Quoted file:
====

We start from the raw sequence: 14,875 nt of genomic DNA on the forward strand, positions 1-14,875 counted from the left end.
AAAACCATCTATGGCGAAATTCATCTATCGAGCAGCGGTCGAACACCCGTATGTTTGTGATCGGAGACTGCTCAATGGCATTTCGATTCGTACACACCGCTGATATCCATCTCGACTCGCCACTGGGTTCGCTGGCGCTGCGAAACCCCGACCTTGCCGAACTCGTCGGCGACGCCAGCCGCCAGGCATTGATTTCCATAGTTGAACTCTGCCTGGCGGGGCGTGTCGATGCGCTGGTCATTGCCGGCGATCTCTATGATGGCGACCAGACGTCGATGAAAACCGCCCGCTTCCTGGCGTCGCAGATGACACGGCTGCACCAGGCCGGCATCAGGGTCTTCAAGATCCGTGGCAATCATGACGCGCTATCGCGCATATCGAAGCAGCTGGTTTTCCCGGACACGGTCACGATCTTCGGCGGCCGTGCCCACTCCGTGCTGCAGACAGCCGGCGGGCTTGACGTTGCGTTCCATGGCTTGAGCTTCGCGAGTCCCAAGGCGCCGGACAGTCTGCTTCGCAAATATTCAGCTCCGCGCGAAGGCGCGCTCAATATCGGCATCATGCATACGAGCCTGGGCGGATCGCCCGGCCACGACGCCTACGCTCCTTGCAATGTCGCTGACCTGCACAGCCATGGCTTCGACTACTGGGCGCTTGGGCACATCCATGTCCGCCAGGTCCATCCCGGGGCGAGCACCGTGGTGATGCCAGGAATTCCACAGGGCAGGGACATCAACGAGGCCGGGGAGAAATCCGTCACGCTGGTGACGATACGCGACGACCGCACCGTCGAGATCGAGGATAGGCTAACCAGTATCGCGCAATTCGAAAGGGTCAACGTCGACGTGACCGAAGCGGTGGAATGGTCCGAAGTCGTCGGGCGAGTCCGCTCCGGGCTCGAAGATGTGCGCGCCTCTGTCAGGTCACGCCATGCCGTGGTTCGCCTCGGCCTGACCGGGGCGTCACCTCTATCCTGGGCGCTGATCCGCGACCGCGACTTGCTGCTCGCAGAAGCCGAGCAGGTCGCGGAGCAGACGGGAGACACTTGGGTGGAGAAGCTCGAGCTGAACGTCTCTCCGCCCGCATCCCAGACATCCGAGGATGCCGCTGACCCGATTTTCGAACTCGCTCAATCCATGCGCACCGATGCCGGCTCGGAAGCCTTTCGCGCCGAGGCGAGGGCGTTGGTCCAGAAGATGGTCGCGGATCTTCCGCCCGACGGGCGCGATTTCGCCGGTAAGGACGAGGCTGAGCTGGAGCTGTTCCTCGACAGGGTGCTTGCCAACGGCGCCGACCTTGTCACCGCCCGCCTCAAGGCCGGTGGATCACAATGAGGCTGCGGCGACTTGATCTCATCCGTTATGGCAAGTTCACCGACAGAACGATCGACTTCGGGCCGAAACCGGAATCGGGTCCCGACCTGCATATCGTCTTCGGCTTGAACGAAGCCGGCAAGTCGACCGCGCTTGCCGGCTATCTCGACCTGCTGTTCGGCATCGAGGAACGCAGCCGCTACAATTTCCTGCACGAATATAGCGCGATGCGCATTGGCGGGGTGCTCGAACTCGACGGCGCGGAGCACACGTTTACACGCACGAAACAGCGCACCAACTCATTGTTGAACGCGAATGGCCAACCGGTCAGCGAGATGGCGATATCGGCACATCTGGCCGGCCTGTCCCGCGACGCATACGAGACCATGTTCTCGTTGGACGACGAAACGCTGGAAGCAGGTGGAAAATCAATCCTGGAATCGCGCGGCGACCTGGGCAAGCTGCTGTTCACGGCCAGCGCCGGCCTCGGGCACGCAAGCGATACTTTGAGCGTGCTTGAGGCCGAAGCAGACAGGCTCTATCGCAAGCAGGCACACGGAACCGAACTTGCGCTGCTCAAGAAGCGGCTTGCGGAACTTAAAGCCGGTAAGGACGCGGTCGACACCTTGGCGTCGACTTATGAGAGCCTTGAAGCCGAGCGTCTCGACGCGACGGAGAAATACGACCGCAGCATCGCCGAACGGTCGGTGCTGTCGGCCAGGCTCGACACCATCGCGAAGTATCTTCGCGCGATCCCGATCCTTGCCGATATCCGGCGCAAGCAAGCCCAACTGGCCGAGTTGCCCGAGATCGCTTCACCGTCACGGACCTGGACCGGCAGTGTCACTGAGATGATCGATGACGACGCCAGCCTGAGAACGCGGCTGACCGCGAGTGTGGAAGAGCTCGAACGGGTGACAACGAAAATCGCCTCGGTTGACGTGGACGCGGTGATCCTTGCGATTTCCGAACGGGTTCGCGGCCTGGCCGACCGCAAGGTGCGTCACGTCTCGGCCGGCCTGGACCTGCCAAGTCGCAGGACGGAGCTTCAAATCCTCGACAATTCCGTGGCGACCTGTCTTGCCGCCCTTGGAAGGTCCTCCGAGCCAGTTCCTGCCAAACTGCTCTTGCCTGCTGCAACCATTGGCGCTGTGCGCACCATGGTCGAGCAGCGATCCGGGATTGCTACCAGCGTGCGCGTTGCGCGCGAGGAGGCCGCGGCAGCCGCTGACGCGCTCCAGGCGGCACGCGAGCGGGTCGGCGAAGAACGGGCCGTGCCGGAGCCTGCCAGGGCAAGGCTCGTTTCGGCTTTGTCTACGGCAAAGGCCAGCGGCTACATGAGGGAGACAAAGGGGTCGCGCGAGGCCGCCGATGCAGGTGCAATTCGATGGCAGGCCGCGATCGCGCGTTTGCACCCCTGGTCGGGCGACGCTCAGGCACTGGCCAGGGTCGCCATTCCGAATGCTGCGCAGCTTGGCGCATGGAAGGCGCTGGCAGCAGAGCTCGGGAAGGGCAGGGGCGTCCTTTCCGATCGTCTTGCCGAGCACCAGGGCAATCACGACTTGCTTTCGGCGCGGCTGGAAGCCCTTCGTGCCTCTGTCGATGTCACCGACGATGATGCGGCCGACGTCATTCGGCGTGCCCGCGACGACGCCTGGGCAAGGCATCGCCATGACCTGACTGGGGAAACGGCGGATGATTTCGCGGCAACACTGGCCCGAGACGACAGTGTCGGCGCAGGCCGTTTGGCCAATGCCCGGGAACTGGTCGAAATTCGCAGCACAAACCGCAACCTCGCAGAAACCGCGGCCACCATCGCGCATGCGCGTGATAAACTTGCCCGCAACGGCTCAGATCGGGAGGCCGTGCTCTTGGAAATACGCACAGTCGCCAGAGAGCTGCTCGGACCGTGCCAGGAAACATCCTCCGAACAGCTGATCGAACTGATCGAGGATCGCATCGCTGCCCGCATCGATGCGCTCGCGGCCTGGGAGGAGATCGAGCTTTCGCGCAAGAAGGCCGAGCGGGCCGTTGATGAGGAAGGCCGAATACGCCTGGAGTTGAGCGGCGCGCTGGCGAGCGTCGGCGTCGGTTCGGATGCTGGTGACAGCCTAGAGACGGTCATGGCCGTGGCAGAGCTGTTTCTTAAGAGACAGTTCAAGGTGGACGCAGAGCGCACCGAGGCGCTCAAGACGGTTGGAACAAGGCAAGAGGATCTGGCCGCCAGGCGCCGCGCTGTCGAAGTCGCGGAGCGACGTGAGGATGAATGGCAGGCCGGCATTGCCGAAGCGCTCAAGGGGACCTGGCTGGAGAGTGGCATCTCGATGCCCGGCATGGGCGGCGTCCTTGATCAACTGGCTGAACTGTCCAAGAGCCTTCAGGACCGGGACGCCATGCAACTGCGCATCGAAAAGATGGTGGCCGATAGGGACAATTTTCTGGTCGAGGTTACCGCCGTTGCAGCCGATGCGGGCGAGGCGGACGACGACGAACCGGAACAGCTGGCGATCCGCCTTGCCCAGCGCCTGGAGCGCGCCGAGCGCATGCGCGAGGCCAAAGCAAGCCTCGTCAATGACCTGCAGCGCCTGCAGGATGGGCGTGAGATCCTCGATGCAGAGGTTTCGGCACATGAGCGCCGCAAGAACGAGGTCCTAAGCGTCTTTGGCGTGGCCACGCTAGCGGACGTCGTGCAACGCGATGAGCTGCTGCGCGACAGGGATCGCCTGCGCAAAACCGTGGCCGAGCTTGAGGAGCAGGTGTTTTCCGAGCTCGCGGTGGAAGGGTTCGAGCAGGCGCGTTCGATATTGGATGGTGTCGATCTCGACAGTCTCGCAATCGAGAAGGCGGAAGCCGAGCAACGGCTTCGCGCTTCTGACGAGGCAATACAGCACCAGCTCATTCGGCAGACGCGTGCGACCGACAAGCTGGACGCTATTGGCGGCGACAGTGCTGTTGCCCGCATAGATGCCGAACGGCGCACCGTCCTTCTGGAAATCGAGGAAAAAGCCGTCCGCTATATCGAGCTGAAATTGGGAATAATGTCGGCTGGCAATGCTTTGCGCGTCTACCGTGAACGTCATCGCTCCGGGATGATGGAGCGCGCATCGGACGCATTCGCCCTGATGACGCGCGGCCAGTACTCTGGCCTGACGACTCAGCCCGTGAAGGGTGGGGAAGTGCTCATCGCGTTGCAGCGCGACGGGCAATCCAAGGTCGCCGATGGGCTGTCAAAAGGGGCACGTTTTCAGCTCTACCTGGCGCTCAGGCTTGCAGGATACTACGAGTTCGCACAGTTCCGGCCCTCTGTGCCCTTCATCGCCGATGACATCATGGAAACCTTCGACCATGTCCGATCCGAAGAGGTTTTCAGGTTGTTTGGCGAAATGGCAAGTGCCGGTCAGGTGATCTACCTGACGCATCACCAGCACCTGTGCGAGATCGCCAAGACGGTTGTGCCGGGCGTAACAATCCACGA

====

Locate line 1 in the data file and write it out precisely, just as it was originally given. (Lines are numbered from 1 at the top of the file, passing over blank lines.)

We start from the raw sequence: 14,875 nt of genomic DNA on the forward strand, positions 1-14,875 counted from the left end.